The Free Application for Federal Student Aid is the main way for families to access various scholarships, grants and federal student loans. This is especially true for families with lower incomes who may be able to qualify for aid to pay for school, including federal Pell Grants. However, high-income families should also fill out the FAFSA to find out if they’re eligible for aid and make sure they have access to federal student loans, if they need them.

Unfortunately, delay after delay has turned this application cycle’s financial aid process into a huge and complicated mess. First, new updates to the form for the 2024-25 academic year meant it wasn’t available to students in October 2023 like normal. Instead, the launch of the new FAFSA was pushed to late December of last year instead.

Even then, the FAFSA had a myriad of glitches and was only available off and on for several weeks. Fixes were made to make the FAFSA portal, but it still wasn’t available 24/7 until at least Jan. 8, 2024.

Additional delays have also made it so colleges and universities won’t receive FAFSA information from applicants until the second half of March 2024. This is going to create major timeline issues for families since, historically, students need to make their final college acceptance decisions by May 1 — and financial aid typically plays a big role.

If colleges are just now on the cusp of receiving FAFSA information from the U.S. Department of Education, families will be stuck waiting weeks or months from now to find out about student aid so they can choose a school and start making plans. Or even worse, they may make a decision without knowing the true cost of college.

In the middle of this mess, the FAFSA form also updated its calculation for federal student aid to a new formula altogether — the Student Aid Index. This calculation replaces the Expected Family Contribution that was used in its place with previous versions of the FAFSA.

While the SAI isn’t that different from the EFC, it is expected to create a new list of people who do or don’t benefit due to some changes in the way federal student aid eligibility is determined. This means that, on top of all these delays, some families may wind up blindsided or at least surprised by the amount of aid they can receive (or not receive) for the upcoming academic year.

Bigger FAFSA Issues Await

According to a February 27 Department of Education press release, more than 4.7 million families still managed to submit the FAFSA for the 2024-25 academic year by that date. That definitely sounds like a lot of students, but it falls significantly short of the 7.6 million people who filled out the FAFSA for the 2023-24 academic year by the end of February 2023. That’s a 38% drop in families filling out the FAFSA so far compared to prior years.

Additionally, more than 17 million students and their families typically submit the FAFSA for any given academic year. This means the current number of applicants is a far cry a typical year without all these delays.

Unfortunately, families are the ones who will be missing out if they don’t get the FAFSA in on time — or at all. This is always true for families who need to access federal student aid to pay for college, but it’s especially relevant this year due to the implementation of the SAI. After all, the new SAI calculation is expected to significantly increase access to federal Pell grants for the 2024-25 academic year.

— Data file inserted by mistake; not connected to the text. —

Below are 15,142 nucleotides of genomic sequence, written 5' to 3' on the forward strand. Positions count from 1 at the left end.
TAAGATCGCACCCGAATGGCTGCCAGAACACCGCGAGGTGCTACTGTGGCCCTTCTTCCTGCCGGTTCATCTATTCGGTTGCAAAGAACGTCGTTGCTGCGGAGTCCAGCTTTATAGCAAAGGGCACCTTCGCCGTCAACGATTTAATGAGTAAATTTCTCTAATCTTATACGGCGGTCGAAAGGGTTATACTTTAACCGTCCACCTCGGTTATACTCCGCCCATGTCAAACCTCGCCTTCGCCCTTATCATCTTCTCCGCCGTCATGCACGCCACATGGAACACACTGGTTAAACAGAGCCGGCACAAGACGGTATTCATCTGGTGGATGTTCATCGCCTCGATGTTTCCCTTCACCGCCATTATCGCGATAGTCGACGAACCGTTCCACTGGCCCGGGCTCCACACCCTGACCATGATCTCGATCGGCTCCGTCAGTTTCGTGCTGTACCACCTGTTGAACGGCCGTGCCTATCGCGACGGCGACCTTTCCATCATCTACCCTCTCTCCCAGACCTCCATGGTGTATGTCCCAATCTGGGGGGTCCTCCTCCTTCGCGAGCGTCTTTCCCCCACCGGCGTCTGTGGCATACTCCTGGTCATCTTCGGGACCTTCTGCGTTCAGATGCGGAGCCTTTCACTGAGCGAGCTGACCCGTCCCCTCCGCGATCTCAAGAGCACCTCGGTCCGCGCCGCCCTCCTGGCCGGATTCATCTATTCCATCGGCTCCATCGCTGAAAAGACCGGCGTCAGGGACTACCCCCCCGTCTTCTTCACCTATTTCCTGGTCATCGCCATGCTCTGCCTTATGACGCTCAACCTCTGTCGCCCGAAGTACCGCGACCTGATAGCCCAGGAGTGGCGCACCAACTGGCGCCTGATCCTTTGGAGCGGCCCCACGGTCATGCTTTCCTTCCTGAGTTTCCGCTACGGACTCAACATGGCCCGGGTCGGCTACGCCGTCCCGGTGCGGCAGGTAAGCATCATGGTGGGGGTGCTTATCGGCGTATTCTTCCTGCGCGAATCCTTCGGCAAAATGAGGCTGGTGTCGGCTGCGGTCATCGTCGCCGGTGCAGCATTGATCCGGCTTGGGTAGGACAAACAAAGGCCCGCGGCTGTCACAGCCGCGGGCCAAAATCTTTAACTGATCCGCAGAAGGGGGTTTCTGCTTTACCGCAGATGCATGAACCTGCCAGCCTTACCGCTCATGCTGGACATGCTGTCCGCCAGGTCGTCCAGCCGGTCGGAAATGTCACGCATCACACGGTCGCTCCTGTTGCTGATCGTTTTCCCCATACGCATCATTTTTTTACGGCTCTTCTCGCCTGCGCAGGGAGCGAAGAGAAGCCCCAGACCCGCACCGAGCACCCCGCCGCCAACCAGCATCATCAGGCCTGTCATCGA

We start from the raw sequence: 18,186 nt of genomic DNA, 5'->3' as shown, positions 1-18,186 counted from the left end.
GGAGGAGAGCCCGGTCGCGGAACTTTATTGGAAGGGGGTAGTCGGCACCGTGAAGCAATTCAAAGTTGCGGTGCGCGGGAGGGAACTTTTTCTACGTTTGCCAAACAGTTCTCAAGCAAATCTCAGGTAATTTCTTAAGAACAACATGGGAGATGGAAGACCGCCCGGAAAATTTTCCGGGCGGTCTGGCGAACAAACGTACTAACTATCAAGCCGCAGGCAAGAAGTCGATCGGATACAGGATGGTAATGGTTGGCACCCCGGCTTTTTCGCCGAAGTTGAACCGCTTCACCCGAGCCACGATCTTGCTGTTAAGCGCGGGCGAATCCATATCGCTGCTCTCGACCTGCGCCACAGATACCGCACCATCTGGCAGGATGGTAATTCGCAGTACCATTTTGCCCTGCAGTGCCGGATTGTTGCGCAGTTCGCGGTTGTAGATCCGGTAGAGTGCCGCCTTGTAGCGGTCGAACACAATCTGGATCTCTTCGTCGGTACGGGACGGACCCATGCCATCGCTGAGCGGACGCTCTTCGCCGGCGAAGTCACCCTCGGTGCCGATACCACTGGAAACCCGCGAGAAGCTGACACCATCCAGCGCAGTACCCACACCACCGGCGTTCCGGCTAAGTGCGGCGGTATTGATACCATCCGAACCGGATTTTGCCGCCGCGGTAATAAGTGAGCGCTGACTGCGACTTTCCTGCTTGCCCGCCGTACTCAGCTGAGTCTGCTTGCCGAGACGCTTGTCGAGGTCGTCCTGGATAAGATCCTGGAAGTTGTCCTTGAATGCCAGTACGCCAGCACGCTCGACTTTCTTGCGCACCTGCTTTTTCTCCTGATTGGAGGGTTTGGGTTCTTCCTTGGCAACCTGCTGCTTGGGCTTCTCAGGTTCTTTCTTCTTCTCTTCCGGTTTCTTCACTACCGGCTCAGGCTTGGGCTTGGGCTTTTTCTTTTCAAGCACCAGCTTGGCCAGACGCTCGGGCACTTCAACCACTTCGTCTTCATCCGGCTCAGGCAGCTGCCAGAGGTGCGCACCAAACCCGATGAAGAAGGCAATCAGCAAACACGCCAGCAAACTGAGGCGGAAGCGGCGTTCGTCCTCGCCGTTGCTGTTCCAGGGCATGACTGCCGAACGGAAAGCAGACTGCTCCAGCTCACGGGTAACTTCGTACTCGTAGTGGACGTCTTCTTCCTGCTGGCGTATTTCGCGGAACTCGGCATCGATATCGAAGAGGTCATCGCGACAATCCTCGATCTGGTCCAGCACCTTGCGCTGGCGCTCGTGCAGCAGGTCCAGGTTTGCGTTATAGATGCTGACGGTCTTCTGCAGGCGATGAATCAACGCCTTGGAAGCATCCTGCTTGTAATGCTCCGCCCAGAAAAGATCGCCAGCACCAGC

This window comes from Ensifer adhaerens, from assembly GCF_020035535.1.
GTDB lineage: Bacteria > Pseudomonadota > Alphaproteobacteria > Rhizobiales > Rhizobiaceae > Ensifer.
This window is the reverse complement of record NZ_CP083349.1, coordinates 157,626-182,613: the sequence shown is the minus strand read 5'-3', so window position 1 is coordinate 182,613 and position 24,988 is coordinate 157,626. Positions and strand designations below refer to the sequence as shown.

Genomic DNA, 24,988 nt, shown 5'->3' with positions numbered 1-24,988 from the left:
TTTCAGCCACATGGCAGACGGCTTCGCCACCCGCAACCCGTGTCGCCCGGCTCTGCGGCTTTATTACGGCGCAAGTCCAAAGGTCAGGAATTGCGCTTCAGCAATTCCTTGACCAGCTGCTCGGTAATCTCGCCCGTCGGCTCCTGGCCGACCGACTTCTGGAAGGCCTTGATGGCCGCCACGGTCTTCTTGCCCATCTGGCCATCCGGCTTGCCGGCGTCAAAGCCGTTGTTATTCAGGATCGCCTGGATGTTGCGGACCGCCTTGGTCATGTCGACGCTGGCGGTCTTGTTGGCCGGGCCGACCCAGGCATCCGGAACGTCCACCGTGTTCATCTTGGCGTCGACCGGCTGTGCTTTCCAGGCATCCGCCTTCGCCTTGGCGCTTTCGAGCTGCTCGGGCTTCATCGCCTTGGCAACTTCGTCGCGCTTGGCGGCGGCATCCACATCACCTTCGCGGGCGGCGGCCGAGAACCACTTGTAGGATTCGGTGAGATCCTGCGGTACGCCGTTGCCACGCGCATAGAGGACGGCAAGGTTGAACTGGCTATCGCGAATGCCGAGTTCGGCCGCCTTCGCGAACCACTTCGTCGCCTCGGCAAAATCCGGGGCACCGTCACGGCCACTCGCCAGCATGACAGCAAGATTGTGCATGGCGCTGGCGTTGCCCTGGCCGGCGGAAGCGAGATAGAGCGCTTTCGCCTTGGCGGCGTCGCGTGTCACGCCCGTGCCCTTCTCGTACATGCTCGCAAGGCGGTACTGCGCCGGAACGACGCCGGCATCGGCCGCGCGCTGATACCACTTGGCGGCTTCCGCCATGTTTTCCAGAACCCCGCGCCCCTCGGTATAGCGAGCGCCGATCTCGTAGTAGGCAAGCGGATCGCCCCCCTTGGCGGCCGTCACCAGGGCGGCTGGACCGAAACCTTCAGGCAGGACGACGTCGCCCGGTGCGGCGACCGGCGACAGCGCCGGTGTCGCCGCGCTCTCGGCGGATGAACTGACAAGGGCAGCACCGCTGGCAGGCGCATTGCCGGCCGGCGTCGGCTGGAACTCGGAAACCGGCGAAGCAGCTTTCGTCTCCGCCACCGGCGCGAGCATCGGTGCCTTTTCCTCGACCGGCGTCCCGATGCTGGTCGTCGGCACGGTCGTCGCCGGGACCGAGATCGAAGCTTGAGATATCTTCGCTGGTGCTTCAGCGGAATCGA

Obviously, Pell grants for low-income students are a much-needed lifeline that can make higher education a possibility for those who might otherwise be left behind. These grants are also limited to students and families who fill out the FAFSA, and they are not available through any other means. Of course, the FAFSA also opens eligibility for federal student loans, which bridge the gap for families of nearly all income levels to pay for school. Once again, no FAFSA equals no access to federal student loans.

FAFSA Delays: What Happens Next?

Unfortunately, unimpressive FAFSA completion numbers have the potential to impact an entire generation of students. While some will submit the FAFSA late or find other ways to pay for college, research from the National College Attainment Network shows a correlation between FAFSA completion and college attendance.

In fact, high school seniors who fill out the FAFSA are 84% more likely to enroll in college directly after graduation. On the flip side, students and families who don’t fill out the FAFSA are less likely to attend college. NCAN data also shows that the disparity of those not filling out the FAFSA and not attending college after high school is even more pronounced for families in the lowest income quintile.

What happens next depends on how many more students fill out the FAFSA through the remainder of the school year and the summer. After all, the actual deadline to fill out the FAFSA for the 2024-25 academic year isn’t until June 30, 2025.

Still, filling out the FAFSA late or even after college starts can create huge issues for families trying to budget for college costs. After all, you can’t use student aid eligibility as a factor when choosing a college or university if you don’t have any financial aid award letters from schools to compare.

If you haven’t filled out the FAFSA this year, your best bet is doing it now while you still have time. That way, you can get a handle on what you might owe for various institutions based on the new SAI formula. Filling out the FAFSA also lets you borrow for school with federal student loans and may give you access to Pell Grants and other scholarships.

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